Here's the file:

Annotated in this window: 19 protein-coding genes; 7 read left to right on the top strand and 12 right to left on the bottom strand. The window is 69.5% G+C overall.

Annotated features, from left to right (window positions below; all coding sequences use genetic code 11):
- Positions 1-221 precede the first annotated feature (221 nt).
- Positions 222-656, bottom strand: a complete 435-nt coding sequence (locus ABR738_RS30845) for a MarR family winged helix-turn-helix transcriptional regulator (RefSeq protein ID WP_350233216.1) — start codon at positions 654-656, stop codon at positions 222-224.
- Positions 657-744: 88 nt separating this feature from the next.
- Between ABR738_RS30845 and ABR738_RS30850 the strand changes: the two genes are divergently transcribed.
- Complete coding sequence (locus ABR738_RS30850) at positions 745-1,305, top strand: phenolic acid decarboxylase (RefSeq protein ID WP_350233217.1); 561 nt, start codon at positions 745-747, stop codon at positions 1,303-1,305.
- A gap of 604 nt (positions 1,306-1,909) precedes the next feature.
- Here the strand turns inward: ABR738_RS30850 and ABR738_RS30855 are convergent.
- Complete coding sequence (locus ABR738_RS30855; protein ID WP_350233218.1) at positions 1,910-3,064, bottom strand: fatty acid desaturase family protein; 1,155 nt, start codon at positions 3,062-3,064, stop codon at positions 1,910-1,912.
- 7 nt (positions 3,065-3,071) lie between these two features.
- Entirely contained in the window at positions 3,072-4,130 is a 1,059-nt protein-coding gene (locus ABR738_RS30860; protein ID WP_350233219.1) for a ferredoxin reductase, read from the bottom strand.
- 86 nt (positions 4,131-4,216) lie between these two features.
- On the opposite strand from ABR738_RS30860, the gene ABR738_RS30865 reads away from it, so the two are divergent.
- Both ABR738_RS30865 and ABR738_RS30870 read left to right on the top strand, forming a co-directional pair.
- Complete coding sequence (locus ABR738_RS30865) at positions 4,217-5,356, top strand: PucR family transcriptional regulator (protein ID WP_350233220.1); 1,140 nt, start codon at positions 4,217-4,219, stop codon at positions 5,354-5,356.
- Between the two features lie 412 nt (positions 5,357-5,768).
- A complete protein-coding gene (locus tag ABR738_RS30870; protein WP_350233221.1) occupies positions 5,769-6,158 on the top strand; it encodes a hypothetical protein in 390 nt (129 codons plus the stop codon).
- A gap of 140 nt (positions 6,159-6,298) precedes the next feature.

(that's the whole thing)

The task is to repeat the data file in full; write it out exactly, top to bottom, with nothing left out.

Annotated in this window: 19 protein-coding genes; 7 read left to right on the top strand and 12 right to left on the bottom strand. The window is 69.5% G+C overall.

Annotated features, from left to right (window positions below; all coding sequences use genetic code 11):
- Positions 1-221 precede the first annotated feature (221 nt).
- Positions 222-656, bottom strand: a complete 435-nt coding sequence (locus ABR738_RS30845) for a MarR family winged helix-turn-helix transcriptional regulator (RefSeq protein ID WP_350233216.1) — start codon at positions 654-656, stop codon at positions 222-224.
- Positions 657-744: 88 nt separating this feature from the next.
- Between ABR738_RS30845 and ABR738_RS30850 the strand changes: the two genes are divergently transcribed.
- Complete coding sequence (locus ABR738_RS30850) at positions 745-1,305, top strand: phenolic acid decarboxylase (RefSeq protein ID WP_350233217.1); 561 nt, start codon at positions 745-747, stop codon at positions 1,303-1,305.
- A gap of 604 nt (positions 1,306-1,909) precedes the next feature.
- Here the strand turns inward: ABR738_RS30850 and ABR738_RS30855 are convergent.
- Complete coding sequence (locus ABR738_RS30855; protein ID WP_350233218.1) at positions 1,910-3,064, bottom strand: fatty acid desaturase family protein; 1,155 nt, start codon at positions 3,062-3,064, stop codon at positions 1,910-1,912.
- 7 nt (positions 3,065-3,071) lie between these two features.
- Entirely contained in the window at positions 3,072-4,130 is a 1,059-nt protein-coding gene (locus ABR738_RS30860; protein ID WP_350233219.1) for a ferredoxin reductase, read from the bottom strand.
- 86 nt (positions 4,131-4,216) lie between these two features.
- On the opposite strand from ABR738_RS30860, the gene ABR738_RS30865 reads away from it, so the two are divergent.
- Both ABR738_RS30865 and ABR738_RS30870 read left to right on the top strand, forming a co-directional pair.
- Complete coding sequence (locus ABR738_RS30865) at positions 4,217-5,356, top strand: PucR family transcriptional regulator (protein ID WP_350233220.1); 1,140 nt, start codon at positions 4,217-4,219, stop codon at positions 5,354-5,356.
- Between the two features lie 412 nt (positions 5,357-5,768).
- A complete protein-coding gene (locus tag ABR738_RS30870; protein WP_350233221.1) occupies positions 5,769-6,158 on the top strand; it encodes a hypothetical protein in 390 nt (129 codons plus the stop codon).
- A gap of 140 nt (positions 6,159-6,298) precedes the next feature.